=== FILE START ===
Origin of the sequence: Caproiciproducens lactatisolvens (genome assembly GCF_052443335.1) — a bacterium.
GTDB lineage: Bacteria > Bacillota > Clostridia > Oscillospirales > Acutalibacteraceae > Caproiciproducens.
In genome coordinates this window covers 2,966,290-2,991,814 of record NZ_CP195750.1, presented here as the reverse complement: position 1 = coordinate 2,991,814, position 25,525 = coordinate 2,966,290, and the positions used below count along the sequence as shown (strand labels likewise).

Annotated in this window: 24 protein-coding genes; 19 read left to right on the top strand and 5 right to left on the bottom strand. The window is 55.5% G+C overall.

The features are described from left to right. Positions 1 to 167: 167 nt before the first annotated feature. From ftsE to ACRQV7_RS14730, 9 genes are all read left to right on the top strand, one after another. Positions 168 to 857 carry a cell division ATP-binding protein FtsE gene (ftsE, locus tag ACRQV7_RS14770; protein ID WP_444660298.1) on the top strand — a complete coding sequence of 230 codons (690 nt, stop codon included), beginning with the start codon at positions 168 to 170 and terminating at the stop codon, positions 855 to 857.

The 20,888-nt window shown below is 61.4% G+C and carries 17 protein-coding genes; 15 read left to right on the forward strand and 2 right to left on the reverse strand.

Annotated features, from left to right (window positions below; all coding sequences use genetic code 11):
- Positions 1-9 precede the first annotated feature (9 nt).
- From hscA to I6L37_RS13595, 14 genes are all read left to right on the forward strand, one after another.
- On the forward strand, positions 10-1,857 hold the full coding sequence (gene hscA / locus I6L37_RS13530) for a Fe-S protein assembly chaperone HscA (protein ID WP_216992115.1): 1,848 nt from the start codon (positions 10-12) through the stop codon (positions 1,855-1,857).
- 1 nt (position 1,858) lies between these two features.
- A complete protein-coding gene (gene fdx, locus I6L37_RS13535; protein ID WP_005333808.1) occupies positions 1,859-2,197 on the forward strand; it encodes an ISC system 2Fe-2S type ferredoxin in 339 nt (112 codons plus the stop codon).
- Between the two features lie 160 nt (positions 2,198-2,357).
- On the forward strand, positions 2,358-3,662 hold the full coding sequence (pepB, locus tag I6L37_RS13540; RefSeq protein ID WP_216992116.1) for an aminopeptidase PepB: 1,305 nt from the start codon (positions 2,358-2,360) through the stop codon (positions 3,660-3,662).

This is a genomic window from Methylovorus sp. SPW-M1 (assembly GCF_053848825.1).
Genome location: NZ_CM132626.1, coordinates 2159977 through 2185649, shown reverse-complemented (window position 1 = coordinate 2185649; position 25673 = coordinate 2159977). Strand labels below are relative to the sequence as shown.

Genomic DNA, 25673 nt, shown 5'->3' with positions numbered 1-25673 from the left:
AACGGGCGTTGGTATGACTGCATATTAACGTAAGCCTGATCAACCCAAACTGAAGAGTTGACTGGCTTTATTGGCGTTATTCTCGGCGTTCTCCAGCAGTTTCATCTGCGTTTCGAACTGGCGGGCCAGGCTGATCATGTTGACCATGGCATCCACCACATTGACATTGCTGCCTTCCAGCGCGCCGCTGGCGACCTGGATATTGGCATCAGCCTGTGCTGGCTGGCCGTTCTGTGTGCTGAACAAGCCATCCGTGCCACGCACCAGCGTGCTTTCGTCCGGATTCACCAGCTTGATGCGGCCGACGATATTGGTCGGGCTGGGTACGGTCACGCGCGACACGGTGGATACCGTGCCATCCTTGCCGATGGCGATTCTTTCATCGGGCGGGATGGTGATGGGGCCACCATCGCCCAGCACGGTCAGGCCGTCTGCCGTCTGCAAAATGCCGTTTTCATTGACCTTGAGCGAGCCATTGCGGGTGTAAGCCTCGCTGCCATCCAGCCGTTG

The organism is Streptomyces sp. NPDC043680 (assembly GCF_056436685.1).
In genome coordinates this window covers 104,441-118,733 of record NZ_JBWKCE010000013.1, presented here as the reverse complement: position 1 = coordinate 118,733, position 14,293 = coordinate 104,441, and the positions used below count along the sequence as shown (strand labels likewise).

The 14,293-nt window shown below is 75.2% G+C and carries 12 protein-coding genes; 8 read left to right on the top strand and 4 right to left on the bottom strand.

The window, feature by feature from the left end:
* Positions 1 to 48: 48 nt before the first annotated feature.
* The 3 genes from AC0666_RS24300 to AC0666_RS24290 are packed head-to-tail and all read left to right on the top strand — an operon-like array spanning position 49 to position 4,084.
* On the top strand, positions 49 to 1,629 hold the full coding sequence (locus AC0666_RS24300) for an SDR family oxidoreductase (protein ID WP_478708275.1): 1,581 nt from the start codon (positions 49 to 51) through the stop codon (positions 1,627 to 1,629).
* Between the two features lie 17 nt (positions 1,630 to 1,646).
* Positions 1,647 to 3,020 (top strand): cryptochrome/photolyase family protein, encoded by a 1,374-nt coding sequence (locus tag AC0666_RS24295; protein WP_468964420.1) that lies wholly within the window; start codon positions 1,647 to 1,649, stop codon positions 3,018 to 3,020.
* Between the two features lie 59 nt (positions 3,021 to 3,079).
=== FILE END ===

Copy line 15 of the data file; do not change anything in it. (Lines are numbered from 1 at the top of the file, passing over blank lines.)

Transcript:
This is a genomic window from Methylovorus sp. SPW-M1 (assembly GCF_053848825.1).